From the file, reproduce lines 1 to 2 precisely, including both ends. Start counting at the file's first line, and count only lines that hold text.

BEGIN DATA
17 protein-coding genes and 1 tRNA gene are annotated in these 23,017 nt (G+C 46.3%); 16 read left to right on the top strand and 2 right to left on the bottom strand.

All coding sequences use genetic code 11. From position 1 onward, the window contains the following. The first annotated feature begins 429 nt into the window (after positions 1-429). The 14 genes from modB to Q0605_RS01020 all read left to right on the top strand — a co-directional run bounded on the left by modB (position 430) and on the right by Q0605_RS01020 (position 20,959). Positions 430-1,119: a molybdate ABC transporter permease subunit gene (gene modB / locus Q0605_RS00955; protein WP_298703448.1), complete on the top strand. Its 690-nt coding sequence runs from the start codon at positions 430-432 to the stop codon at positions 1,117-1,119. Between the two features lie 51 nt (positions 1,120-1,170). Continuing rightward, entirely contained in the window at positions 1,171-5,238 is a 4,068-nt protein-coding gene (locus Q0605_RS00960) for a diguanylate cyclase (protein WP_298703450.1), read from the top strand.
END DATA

17 protein-coding genes and 1 tRNA gene are annotated in these 23,017 nt (G+C 46.3%); 16 read left to right on the top strand and 2 right to left on the bottom strand.

All coding sequences use genetic code 11. From position 1 onward, the window contains the following. The first annotated feature begins 429 nt into the window (after positions 1-429). The 14 genes from modB to Q0605_RS01020 all read left to right on the top strand — a co-directional run bounded on the left by modB (position 430) and on the right by Q0605_RS01020 (position 20,959). Positions 430-1,119: a molybdate ABC transporter permease subunit gene (gene modB / locus Q0605_RS00955; protein WP_298703448.1), complete on the top strand. Its 690-nt coding sequence runs from the start codon at positions 430-432 to the stop codon at positions 1,117-1,119. Between the two features lie 51 nt (positions 1,120-1,170). Continuing rightward, entirely contained in the window at positions 1,171-5,238 is a 4,068-nt protein-coding gene (locus Q0605_RS00960) for a diguanylate cyclase (protein WP_298703450.1), read from the top strand.